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Last edited 11 Apr 2018
A shear force is a force applied perpendicular to a surface, in opposition to an offset force acting in the opposite direction. This results in a shear strain. In simple terms, one part of the surface is pushed in one direction, while another part of the surface is pushed in the opposite direction.
This is different to compression, which occurs when the two opposing forces are pushing into each other at the same point (ie they are not offset), resulting in compressive stress.
When a structural member experiences failure by shear, two parts of it are pushed in different directions, for example, when a piece of paper is cut by scissors.
Large or high-rise buildings must be designed with shear walls to provide resistance to shear forces, which might otherwise push over parallel structural elements of a building, in what is known as racking. For more information, see Shear wall.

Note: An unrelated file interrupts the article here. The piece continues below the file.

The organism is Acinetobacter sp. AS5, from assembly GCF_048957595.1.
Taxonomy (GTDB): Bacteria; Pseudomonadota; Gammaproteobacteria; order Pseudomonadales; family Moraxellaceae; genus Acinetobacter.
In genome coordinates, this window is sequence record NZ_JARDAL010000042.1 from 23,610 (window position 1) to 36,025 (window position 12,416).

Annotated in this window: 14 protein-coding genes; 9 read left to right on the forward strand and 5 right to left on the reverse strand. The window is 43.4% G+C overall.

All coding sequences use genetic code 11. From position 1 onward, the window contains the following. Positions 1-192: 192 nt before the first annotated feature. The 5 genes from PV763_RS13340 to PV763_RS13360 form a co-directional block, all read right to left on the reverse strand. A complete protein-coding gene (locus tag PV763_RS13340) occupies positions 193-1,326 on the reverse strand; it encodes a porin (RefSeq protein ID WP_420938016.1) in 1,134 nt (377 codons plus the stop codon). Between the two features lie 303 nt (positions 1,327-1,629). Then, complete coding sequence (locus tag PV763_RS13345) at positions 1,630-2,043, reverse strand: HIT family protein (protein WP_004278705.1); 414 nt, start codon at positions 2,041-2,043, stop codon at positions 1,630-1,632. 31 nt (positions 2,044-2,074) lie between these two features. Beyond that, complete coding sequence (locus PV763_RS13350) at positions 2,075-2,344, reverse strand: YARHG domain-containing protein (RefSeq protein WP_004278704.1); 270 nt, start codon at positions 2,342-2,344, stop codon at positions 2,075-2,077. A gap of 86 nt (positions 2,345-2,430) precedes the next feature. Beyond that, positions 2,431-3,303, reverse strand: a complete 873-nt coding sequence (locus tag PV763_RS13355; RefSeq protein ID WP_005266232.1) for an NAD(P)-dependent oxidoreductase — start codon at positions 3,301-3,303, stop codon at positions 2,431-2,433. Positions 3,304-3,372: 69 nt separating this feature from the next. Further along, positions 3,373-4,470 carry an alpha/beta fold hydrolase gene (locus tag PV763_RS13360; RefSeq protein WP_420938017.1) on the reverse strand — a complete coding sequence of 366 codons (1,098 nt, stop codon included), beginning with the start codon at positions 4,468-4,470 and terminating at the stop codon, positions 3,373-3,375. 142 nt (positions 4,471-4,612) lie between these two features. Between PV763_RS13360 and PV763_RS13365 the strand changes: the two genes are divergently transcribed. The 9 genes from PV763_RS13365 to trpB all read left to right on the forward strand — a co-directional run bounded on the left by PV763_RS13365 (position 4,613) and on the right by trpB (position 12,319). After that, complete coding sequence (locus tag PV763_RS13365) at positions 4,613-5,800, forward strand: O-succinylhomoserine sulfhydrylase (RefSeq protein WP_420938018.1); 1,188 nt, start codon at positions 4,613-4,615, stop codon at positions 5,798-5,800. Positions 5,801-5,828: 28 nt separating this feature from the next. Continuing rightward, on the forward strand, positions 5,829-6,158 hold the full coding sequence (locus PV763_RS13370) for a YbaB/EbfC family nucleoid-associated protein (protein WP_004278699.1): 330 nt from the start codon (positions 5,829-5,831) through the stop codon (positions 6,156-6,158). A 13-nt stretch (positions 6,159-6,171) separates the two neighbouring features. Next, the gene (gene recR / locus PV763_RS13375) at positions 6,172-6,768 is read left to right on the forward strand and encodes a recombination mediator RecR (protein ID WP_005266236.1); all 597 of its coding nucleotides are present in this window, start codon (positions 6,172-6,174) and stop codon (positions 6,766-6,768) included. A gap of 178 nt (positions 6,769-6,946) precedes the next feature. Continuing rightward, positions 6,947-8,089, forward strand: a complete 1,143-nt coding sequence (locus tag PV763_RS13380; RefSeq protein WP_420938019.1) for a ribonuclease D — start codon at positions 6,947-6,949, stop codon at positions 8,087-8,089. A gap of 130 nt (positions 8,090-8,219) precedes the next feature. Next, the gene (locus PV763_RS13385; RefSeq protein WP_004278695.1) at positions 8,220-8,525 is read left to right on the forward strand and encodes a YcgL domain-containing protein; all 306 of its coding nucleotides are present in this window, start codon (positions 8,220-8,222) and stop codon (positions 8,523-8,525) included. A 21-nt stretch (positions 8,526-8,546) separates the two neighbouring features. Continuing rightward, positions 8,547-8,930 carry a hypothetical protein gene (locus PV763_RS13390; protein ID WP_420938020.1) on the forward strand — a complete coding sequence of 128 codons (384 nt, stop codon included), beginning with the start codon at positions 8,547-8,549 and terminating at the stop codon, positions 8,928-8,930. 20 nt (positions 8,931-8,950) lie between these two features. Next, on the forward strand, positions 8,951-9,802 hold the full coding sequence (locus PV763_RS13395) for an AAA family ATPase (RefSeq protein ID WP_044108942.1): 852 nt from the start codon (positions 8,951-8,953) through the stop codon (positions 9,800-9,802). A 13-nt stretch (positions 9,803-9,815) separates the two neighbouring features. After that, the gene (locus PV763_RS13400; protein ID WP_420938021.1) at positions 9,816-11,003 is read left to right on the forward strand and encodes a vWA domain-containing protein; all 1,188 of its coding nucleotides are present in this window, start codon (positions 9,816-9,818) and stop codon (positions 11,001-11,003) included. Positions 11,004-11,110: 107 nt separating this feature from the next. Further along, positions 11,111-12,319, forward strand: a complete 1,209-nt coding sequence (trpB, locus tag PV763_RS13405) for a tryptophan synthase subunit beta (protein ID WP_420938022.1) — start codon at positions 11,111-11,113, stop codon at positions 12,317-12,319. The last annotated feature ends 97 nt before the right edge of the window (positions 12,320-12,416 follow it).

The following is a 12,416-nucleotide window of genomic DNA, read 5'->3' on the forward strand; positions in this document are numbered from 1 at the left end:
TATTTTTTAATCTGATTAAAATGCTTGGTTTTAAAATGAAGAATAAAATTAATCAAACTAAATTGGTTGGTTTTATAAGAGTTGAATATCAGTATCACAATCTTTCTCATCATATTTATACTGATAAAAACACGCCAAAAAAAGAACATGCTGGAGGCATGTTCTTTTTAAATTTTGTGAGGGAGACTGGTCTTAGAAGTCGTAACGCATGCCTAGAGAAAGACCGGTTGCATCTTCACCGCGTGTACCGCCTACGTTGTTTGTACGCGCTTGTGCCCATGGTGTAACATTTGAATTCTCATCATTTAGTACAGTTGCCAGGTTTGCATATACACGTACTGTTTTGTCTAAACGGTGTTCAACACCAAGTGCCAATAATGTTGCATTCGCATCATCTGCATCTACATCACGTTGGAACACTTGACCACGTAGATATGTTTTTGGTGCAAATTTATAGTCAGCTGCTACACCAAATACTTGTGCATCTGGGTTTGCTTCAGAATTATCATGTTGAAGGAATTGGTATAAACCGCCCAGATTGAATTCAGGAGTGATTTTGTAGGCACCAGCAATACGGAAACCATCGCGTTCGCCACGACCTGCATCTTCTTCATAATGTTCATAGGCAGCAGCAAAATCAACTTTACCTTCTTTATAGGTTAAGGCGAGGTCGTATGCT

Related articles on Designing Buildings Wiki
- Bearing capacity.
- Bending moment.
- Biaxial bending.
- Building foundations.
- Concept structural design of buildings.
- Defects in construction.
- Limit state design.
- Shear wall.
- Structural principles.
- The design of temporary structures and wind adjacent to tall buildings.
- Types of structural load.
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